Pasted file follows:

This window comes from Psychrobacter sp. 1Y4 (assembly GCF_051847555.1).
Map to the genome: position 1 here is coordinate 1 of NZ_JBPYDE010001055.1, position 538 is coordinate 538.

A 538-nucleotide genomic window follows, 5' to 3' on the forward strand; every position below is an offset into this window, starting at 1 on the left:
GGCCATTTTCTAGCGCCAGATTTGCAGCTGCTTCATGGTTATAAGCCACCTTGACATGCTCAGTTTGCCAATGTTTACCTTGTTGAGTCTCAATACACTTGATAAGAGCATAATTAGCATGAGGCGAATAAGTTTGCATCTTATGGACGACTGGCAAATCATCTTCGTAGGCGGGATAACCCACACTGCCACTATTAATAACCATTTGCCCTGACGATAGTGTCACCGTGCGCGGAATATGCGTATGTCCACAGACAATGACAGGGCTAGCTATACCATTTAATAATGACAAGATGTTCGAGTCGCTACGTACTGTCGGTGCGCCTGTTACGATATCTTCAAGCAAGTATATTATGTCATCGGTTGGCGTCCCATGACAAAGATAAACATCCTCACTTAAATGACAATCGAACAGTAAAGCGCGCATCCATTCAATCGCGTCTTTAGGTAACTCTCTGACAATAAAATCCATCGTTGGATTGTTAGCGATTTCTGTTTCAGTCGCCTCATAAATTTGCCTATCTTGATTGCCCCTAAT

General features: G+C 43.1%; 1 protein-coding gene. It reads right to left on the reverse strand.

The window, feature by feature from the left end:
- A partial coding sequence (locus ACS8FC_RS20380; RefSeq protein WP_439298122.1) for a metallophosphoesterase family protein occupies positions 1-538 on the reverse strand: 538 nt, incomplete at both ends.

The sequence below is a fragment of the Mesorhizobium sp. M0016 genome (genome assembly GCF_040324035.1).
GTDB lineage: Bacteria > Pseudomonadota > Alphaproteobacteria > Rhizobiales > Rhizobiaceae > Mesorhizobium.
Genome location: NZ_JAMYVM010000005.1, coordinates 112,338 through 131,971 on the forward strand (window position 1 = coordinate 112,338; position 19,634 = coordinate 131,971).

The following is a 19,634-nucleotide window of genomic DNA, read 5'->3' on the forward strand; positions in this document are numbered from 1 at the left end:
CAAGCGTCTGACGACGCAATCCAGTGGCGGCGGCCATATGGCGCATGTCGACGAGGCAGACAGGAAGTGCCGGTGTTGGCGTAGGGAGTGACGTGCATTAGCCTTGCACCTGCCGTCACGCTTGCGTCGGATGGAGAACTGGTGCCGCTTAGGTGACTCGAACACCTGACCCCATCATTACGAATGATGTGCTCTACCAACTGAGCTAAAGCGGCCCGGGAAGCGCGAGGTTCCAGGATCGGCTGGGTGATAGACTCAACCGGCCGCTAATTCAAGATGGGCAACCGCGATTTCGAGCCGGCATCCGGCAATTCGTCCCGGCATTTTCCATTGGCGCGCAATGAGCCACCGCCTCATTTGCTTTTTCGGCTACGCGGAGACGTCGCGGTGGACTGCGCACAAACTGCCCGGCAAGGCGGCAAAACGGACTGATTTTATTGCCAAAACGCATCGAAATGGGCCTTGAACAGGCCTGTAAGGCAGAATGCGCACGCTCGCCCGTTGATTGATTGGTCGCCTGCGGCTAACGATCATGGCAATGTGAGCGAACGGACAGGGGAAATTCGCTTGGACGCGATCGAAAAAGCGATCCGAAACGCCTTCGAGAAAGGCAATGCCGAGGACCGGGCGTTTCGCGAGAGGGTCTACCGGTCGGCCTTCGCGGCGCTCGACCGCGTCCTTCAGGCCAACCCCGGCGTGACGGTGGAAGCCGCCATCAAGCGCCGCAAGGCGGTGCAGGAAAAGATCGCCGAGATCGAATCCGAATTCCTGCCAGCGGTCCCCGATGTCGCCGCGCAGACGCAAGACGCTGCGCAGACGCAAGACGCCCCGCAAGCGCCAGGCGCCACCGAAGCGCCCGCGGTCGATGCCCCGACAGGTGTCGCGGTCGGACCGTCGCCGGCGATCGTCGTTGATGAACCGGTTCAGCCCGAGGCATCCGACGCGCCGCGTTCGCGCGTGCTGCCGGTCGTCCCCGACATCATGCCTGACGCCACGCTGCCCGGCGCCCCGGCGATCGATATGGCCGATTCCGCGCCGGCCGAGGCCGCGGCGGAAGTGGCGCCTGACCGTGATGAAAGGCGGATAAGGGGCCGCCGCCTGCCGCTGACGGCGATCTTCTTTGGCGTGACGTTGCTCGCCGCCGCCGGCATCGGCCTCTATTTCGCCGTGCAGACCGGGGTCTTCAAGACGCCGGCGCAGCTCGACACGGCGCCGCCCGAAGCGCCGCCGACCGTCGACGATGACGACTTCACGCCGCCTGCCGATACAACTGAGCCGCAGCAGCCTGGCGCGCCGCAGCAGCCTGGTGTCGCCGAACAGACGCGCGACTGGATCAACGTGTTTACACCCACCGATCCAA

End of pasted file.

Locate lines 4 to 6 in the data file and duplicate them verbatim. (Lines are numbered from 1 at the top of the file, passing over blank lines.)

GGCCATTTTCTAGCGCCAGATTTGCAGCTGCTTCATGGTTATAAGCCACCTTGACATGCTCAGTTTGCCAATGTTTACCTTGTTGAGTCTCAATACACTTGATAAGAGCATAATTAGCATGAGGCGAATAAGTTTGCATCTTATGGACGACTGGCAAATCATCTTCGTAGGCGGGATAACCCACACTGCCACTATTAATAACCATTTGCCCTGACGATAGTGTCACCGTGCGCGGAATATGCGTATGTCCACAGACAATGACAGGGCTAGCTATACCATTTAATAATGACAAGATGTTCGAGTCGCTACGTACTGTCGGTGCGCCTGTTACGATATCTTCAAGCAAGTATATTATGTCATCGGTTGGCGTCCCATGACAAAGATAAACATCCTCACTTAAATGACAATCGAACAGTAAAGCGCGCATCCATTCAATCGCGTCTTTAGGTAACTCTCTGACAATAAAATCCATCGTTGGATTGTTAGCGATTTCTGTTTCAGTCGCCTCATAAATTTGCCTATCTTGATTGCCCCTAAT

General features: G+C 43.1%; 1 protein-coding gene. It reads right to left on the reverse strand.

The window, feature by feature from the left end: